First, pick a game with enough instructions that the information is a challenge to memorize. With 2+ co-workers, pick one person (a speaker) to whom you’ll explain the instructions. They are responsible for passing the information on to the rest of their team. The group then needs to play the game with only the instructions from the speaker.
Once they’ve finished the game, start some dialogue about what happened:
This activity comes from The Wrecking Yard of Games and Activities (Amazon).
Here’s an exercise on the pivotal role of clarification. When it comes to tasks and expectations, it goes without saying that clarity helps us avoid lots of unwanted things. And clarity plays a role on a larger scale when it comes to our roles more broadly, in fact, it’s a psychological resource under the Job Demands-Resources model (Bakker & Demerouti, 2007). Succinctly, ambiguity contributes to stress, and clarity is empowering—something that is easy to overlook and which this game reminds us of.
Any number of co-workers can participate in this very simple mime game. You’ll need a list of topics for people to act out, then invite players to break off into groups of two. In these pairs, they will take turns being a mime and being an asker. The mime reads the card, then attempts to act out what’s on it (you’ll first need to decide on a theme, like weather, activities, or what have you). While the asker can pose questions, the mime can only act out their answers.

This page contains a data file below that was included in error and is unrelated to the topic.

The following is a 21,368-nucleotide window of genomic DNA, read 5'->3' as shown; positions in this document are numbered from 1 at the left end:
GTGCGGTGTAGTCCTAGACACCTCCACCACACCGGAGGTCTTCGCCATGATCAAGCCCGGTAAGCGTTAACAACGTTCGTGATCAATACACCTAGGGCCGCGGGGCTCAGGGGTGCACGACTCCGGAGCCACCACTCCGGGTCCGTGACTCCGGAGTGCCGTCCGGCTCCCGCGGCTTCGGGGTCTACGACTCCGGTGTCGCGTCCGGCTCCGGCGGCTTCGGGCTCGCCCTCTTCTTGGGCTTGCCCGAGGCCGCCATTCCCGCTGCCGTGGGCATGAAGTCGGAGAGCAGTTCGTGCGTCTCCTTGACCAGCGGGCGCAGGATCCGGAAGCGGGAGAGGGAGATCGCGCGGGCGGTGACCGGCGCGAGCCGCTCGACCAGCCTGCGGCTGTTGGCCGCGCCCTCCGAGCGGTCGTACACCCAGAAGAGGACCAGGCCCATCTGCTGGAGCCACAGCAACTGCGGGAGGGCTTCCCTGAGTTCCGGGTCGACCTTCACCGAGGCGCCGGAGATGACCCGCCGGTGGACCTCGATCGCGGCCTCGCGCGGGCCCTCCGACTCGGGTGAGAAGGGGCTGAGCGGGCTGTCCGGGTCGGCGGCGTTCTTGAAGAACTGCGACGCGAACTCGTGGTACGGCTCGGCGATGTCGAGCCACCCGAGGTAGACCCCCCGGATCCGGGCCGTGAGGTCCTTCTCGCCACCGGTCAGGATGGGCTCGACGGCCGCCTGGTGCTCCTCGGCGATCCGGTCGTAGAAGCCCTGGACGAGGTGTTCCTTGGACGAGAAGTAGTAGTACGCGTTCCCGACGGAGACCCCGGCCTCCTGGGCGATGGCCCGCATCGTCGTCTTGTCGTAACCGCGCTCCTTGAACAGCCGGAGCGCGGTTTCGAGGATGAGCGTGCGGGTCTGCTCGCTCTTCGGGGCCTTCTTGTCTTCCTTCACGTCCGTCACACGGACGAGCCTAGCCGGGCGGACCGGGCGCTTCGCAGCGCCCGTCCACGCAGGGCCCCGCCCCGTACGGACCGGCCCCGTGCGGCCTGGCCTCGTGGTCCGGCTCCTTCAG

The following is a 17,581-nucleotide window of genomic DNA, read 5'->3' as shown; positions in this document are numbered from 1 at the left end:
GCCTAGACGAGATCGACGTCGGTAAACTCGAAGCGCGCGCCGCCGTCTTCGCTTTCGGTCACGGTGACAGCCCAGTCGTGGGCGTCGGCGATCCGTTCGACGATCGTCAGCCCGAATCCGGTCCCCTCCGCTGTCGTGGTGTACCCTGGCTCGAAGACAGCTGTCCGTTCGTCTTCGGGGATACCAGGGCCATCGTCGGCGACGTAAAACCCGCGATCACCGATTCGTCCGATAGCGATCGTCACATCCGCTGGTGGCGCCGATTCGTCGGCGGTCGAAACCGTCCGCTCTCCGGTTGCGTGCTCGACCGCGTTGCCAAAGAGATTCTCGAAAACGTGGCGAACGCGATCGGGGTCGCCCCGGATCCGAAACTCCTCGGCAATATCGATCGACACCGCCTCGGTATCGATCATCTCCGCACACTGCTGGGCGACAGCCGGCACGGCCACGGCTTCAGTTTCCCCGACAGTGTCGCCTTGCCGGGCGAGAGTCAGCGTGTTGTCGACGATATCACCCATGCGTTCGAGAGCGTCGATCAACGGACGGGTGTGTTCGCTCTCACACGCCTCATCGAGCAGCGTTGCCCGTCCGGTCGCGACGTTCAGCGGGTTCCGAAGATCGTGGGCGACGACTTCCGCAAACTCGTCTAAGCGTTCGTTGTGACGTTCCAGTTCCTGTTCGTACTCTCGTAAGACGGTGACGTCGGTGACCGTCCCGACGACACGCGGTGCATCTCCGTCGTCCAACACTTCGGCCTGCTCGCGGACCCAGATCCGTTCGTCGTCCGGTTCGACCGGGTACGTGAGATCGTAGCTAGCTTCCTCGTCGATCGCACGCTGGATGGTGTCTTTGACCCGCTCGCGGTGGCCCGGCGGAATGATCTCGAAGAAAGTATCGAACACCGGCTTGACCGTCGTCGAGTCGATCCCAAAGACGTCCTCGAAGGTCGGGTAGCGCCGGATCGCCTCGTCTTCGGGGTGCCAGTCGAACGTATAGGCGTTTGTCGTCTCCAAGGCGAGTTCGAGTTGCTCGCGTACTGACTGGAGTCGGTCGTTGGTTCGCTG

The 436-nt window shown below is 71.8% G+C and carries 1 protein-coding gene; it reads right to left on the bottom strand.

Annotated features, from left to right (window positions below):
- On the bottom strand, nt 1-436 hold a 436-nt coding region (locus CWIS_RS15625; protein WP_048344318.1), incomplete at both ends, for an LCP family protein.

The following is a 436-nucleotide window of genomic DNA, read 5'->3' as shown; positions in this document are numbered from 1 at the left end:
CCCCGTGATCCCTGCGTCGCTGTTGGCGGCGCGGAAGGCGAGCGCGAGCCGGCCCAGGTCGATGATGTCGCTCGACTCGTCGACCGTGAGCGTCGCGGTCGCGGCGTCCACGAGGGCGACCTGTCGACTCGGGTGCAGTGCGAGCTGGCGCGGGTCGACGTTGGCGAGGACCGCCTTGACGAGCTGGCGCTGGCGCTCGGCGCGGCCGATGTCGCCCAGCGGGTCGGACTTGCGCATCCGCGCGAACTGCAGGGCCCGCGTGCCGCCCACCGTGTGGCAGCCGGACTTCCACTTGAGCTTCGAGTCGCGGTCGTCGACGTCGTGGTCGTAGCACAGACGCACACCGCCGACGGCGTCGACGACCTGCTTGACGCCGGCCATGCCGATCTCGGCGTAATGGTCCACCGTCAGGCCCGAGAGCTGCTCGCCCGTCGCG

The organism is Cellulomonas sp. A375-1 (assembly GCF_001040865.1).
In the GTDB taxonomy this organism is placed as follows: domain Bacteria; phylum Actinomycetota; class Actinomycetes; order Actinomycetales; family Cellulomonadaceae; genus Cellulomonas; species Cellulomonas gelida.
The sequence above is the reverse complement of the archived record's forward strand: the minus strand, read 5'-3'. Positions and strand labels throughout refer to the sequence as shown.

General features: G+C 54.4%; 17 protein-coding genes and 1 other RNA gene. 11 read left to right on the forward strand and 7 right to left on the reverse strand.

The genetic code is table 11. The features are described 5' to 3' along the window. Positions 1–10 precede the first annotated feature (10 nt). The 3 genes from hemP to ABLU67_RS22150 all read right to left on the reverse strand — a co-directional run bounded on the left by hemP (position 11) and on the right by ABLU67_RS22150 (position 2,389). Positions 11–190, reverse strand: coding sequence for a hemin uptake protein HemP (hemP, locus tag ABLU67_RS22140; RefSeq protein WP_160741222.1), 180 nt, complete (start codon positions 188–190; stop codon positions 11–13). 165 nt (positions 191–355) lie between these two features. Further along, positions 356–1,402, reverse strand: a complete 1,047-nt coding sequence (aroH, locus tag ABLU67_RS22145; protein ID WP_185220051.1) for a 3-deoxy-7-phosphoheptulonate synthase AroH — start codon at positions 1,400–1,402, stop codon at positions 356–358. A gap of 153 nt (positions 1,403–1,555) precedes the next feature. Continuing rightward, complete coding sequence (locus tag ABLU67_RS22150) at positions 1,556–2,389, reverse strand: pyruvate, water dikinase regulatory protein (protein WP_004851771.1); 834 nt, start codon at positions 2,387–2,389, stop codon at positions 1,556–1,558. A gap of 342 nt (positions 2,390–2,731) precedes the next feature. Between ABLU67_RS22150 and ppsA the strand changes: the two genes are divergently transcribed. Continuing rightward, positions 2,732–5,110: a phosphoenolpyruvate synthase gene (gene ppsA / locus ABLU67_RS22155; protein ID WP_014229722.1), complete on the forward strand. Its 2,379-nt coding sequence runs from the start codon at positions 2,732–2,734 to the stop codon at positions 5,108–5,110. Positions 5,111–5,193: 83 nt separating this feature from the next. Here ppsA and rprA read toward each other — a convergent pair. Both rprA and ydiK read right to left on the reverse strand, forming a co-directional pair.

It might unearth an awareness of implicit assumptions, bringing our conscious attention to the role these play in our judgments. Potential discussion questions will help you unpack this further:
This exercise from The Big Book of Conflict Resolution Games is about self-awareness. How large of a role does it really play, and how does it influence our communication?
There is no limit to the group size for this game, which requires only enough pens and paper for everybody. It doesn’t take very long, either, and can be played in as little as ten to twenty minutes—perfect for breaking up the day.
Start with groups (or sub-groups) of between four and ten players; in each of these, someone will need to volunteer as a facilitator. This facilitator simply keeps the game on track and gets the discussion going afterward.
Each player writes down a feeling on a small piece of paper, folds it, then passes it to the volunteer facilitator. From him or her, they take another piece that someone else has written, and tries to act out that feeling to the rest of their group—using only their facial expressions. The other participants try to guess that emotion and this should lead to a talk about the role of expressions. Useful discussion points include: